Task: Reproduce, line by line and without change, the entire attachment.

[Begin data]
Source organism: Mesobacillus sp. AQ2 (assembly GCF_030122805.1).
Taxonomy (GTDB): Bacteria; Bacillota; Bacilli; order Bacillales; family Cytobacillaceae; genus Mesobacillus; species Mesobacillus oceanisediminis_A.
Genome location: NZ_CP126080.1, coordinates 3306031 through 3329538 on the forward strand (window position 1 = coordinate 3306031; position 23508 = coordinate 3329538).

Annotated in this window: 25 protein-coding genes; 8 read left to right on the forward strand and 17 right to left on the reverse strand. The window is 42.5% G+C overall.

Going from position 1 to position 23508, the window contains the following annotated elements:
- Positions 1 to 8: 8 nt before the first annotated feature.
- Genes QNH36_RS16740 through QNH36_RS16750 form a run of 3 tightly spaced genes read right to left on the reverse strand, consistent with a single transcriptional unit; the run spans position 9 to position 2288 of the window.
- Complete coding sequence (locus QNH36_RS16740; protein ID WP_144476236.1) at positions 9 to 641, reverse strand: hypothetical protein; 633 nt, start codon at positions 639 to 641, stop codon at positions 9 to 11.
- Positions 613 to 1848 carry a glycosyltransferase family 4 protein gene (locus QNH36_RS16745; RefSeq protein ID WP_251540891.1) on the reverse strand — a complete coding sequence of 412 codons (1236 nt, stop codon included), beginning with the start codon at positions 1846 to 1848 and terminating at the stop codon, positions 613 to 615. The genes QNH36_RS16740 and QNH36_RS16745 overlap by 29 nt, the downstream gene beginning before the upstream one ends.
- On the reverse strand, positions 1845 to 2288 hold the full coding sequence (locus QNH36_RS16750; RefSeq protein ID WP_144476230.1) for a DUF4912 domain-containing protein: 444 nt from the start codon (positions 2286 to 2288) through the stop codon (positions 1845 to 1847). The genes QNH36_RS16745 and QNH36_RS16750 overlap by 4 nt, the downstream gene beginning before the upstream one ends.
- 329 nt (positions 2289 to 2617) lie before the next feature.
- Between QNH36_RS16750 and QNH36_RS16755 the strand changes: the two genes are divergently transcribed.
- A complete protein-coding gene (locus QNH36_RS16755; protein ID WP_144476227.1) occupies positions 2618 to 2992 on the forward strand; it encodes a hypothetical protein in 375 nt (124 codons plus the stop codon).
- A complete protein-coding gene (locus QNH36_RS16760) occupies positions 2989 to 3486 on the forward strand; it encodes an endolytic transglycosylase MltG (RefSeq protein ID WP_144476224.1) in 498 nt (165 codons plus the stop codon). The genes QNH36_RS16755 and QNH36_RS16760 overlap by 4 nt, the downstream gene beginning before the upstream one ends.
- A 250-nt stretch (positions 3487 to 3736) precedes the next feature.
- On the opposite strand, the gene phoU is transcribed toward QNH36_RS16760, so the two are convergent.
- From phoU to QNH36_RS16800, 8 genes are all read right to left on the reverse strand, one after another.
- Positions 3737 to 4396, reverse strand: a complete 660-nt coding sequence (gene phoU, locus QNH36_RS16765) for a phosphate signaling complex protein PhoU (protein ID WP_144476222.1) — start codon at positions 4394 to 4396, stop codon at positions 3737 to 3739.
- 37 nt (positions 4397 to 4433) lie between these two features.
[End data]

Source organism: Mesobacillus sp. AQ2 (assembly GCF_030122805.1).
Taxonomy (GTDB): Bacteria; Bacillota; Bacilli; order Bacillales; family Cytobacillaceae; genus Mesobacillus; species Mesobacillus oceanisediminis_A.
Genome location: NZ_CP126080.1, coordinates 3306031 through 3329538 on the forward strand (window position 1 = coordinate 3306031; position 23508 = coordinate 3329538).

Annotated in this window: 25 protein-coding genes; 8 read left to right on the forward strand and 17 right to left on the reverse strand. The window is 42.5% G+C overall.

Going from position 1 to position 23508, the window contains the following annotated elements:
- Positions 1 to 8: 8 nt before the first annotated feature.
- Genes QNH36_RS16740 through QNH36_RS16750 form a run of 3 tightly spaced genes read right to left on the reverse strand, consistent with a single transcriptional unit; the run spans position 9 to position 2288 of the window.
- Complete coding sequence (locus QNH36_RS16740; protein ID WP_144476236.1) at positions 9 to 641, reverse strand: hypothetical protein; 633 nt, start codon at positions 639 to 641, stop codon at positions 9 to 11.
- Positions 613 to 1848 carry a glycosyltransferase family 4 protein gene (locus QNH36_RS16745; RefSeq protein ID WP_251540891.1) on the reverse strand — a complete coding sequence of 412 codons (1236 nt, stop codon included), beginning with the start codon at positions 1846 to 1848 and terminating at the stop codon, positions 613 to 615. The genes QNH36_RS16740 and QNH36_RS16745 overlap by 29 nt, the downstream gene beginning before the upstream one ends.
- On the reverse strand, positions 1845 to 2288 hold the full coding sequence (locus QNH36_RS16750; RefSeq protein ID WP_144476230.1) for a DUF4912 domain-containing protein: 444 nt from the start codon (positions 2286 to 2288) through the stop codon (positions 1845 to 1847). The genes QNH36_RS16745 and QNH36_RS16750 overlap by 4 nt, the downstream gene beginning before the upstream one ends.
- 329 nt (positions 2289 to 2617) lie before the next feature.
- Between QNH36_RS16750 and QNH36_RS16755 the strand changes: the two genes are divergently transcribed.
- A complete protein-coding gene (locus QNH36_RS16755; protein ID WP_144476227.1) occupies positions 2618 to 2992 on the forward strand; it encodes a hypothetical protein in 375 nt (124 codons plus the stop codon).
- A complete protein-coding gene (locus QNH36_RS16760) occupies positions 2989 to 3486 on the forward strand; it encodes an endolytic transglycosylase MltG (RefSeq protein ID WP_144476224.1) in 498 nt (165 codons plus the stop codon). The genes QNH36_RS16755 and QNH36_RS16760 overlap by 4 nt, the downstream gene beginning before the upstream one ends.
- A 250-nt stretch (positions 3487 to 3736) precedes the next feature.
- On the opposite strand, the gene phoU is transcribed toward QNH36_RS16760, so the two are convergent.
- From phoU to QNH36_RS16800, 8 genes are all read right to left on the reverse strand, one after another.
- Positions 3737 to 4396, reverse strand: a complete 660-nt coding sequence (gene phoU, locus QNH36_RS16765) for a phosphate signaling complex protein PhoU (protein ID WP_144476222.1) — start codon at positions 4394 to 4396, stop codon at positions 3737 to 3739.
- 37 nt (positions 4397 to 4433) lie between these two features.